Pita Bread From 'Savory Baking'

August 24, 2022
9 Ratings
Photo by Mark Weinberg
  • Prep time 3 hours
  • Cook time 15 minutes
  • makes 8
Author Notes

"Making homemade pita is incredibly satisfying—and so much easier than you might expect. It’s also much quicker. I like to use a little bit of whole wheat flour for a more flavorful final bread." —Excerpted from Savory Baking: Recipes for Breakfast, Dinner, and Everything in Between 2022 by Erin Jeanne McDowell. Photography © 2022 Mark Weinberg. Reproduced by permission of Harvest, an imprint of HarperCollins Publishers. All rights reserved.

Erin Jeanne McDowell

What You'll Need
  • 360 grams (3 cups) all-purpose flour
  • 40 grams (⅓ cup) whole wheat flour
  • 10 grams (1 tablespoon) instant dry yeast
  • 6 grams (1 ½ teaspoon) fine sea salt
  • 280 grams (1 ¼ cup) warm water
  • 30 grams (2 tablespoons) extra virgin olive oil, plus more for bowl
  • 8 (8-inch/20cm) parchment circles
  1. In the bowl of an electric mixer fitted with the dough hook attachment, mix the all purpose flour, whole wheat flour, yeast, and salt to combine. Add the water and olive oil and mix on low speed for 3 minutes, until the dough comes together.
  2. Raise the speed to medium and mix for 2 minutes more, until the dough is very smooth. (Note: the dough can also be mixed by hand in a large bowl, then kneaded by hand for 5-7 minutes.)
  3. Lightly oil a medium bowl with olive oil. Add the dough to the bowl and gently turn it over onto itself a few times to round the dough and lightly coat it with oil.
  4. Cover the bowl and let the dough rise until the dough is nearly double in size, 1 hour to 1 hour 30 minutes.
  5. Preheat the oven to 500°F/260°C with an oven rack in the center, with a Baking Steel or pizza stone on top of it (if you don’t have either – see Note). The Steel or stone needs to be in the oven for at least 30 minutes after the oven preheats.
  6. Turn out the dough onto a lightly floured surface, and divide the dough into 8 even pieces (about 90 grams each). Gently round each piece of dough, and place it onto a lightly floured area of the work bench. Cover and let rest for 15 minutes.
  7. Work with one piece of dough at a time. Keep all dough, before and after shaping, covered to prevent it from drying out. On a lightly floured surface, roll out the pita to about ¼ in/6 mm thick (between 6-7 in/15-18 cm wide), trying to maintain an even thickness. Transfer the dough to a parchment circle—keep covered.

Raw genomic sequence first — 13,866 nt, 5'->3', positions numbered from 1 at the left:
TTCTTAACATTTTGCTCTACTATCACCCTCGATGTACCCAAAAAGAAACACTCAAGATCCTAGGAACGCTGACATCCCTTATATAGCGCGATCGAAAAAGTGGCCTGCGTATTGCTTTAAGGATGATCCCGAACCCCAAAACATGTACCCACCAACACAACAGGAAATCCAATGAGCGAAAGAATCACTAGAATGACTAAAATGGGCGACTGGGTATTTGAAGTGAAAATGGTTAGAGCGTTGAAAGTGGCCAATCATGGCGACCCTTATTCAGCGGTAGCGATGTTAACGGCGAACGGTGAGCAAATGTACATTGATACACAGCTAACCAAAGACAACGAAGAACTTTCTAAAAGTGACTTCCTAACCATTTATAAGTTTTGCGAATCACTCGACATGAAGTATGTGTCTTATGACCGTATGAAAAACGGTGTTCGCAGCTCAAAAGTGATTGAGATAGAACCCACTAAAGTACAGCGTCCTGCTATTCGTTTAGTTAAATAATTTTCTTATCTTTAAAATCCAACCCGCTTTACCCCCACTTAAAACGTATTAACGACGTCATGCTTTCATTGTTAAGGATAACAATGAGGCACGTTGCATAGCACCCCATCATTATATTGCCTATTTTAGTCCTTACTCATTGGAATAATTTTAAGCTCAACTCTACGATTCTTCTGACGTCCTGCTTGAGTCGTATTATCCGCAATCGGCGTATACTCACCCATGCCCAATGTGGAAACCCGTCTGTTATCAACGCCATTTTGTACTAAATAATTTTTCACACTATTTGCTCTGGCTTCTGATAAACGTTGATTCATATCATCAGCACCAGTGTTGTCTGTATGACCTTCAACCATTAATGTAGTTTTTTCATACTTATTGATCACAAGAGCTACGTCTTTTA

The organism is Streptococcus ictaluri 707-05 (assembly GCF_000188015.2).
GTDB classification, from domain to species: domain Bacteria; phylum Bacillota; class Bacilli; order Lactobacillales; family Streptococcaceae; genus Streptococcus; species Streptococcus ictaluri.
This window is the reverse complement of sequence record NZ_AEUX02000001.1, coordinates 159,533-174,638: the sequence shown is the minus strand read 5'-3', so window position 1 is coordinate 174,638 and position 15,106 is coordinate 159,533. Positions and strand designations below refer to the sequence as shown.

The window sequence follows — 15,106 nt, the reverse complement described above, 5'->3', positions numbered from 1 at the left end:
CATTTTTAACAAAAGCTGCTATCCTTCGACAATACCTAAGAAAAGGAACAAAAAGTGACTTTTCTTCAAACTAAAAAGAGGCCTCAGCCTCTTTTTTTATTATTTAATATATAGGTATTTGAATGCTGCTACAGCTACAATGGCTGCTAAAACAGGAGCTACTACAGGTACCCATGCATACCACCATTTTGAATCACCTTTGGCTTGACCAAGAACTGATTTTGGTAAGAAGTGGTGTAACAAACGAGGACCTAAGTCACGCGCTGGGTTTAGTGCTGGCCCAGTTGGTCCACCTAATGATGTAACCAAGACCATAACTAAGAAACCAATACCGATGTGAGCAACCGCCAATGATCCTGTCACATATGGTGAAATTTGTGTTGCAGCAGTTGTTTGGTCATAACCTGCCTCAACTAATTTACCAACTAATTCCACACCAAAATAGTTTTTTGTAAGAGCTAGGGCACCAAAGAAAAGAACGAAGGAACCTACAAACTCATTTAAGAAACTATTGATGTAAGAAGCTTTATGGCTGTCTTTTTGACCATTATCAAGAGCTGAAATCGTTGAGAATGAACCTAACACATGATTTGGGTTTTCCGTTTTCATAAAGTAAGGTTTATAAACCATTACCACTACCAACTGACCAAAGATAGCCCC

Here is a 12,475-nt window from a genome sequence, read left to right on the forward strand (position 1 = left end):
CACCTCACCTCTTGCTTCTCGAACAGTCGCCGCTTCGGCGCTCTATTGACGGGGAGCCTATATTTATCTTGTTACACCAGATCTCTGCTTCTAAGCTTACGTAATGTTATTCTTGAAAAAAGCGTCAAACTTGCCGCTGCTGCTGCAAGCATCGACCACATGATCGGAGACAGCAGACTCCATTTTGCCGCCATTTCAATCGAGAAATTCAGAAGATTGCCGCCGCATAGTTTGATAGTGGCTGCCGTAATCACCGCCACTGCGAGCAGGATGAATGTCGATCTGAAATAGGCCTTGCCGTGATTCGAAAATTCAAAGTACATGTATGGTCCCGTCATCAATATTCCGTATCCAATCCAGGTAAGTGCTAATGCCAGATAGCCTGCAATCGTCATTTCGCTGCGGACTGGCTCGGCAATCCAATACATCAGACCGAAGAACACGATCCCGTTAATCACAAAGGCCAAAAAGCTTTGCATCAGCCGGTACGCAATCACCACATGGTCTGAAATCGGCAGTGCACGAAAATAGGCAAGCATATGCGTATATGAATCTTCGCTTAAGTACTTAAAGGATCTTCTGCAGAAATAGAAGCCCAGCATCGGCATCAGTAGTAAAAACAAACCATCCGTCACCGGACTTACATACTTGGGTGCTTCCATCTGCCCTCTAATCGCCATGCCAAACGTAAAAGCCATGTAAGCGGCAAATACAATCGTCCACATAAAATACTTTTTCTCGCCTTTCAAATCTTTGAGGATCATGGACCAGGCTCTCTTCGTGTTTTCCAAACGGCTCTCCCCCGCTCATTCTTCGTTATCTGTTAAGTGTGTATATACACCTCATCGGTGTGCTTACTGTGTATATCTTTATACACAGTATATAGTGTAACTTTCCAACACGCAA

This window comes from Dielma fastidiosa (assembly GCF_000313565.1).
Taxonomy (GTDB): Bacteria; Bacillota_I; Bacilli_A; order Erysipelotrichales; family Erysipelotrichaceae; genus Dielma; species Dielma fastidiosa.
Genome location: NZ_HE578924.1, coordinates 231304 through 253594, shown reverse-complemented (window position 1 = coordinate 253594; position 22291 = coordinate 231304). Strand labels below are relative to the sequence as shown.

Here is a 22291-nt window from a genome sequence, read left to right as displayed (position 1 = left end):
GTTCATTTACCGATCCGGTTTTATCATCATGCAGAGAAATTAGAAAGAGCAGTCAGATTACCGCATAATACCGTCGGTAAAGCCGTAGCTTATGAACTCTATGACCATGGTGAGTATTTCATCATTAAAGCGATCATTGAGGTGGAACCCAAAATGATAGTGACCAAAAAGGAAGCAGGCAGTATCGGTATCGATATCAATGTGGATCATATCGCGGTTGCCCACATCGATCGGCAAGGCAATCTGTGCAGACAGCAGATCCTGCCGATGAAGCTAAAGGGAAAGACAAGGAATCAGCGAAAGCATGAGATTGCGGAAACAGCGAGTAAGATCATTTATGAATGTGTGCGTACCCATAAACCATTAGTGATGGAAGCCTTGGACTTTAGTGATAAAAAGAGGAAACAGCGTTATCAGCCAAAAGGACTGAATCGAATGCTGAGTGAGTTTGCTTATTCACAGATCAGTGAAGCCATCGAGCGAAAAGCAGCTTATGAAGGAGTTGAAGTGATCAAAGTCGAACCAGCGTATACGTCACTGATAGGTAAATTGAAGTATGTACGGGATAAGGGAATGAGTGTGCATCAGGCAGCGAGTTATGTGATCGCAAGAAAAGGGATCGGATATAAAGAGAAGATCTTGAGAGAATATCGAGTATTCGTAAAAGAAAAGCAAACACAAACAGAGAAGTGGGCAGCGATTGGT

8. Working with as many as can easily fit on the Steel/stone at a time, bake 2-4 pitas at once by sliding the parchment circles right onto the Steel/stone. Bake for 2-3 minutes, until visibly puffed with air in the center—it may brown slightly.
  9. Remove the pitas from the oven and wrap tightly in a clean kitchen towel to steam the pitas, and keep them warm. Repeat, shaping and baking the remaining pitas. Serve immediately, warm.
  10. Note: If you don’t have a Baking Steel or pizza stone, place a large cast iron skillet into the oven when you turn the oven on to preheat. Bake the pitas one at a time in the skillet for best results.
  11. Make Ahead & Storage: The pitas are best the same day you prepare them. Leftover pita can be stored in an airtight container at room temperature and refreshed by toasting. Pita can be frozen for up to 1 month, thaw completely before toasting to refresh.

See what other Food52ers are saying.

  • cttrojan
  • Happy_Baker
  • MGW17
I always have three kinds of hot sauce in my purse. I have a soft spot for making people their favorite dessert, especially if it's wrapped in a pastry crust. My newest cookbook, Savory Baking, came out in Fall of 2022 - is full of recipes to translate a love of baking into recipes for breakfast, dinner, and everything in between!

3 Reviews

cttrojan July 6, 2023
The dough was really wet for me, but I added enough flour to make it workable and I don’t think the pita suffered from it. If you prefer fluffier pita, it’s easy to achieve that by rolling out smaller circles. Mine didn’t totally puff up, but I still got the pocket. I would definitely make this again, because it’s far superior to purchased pita.
Happy_Baker September 13, 2022
Another gem by Erin Jean McDowell! This is hands down, the easiest pita bread recipe that's worth making again and again! I used the whole wheat for dusting and it provided the perfect texture and flavor. I admit that I was a little concerned that the dough was too moist as I formed the individual dough balls, but it was the perfect consistency for yielding delightfully pillowy pita pockets!
MGW17 September 10, 2022
Best, easiest pita bread recipe I have ever tried!!! I didn’t have whole wheat flour and substituted with spelt flour but was still amazing!!!

Absolutely recommend this recipe!!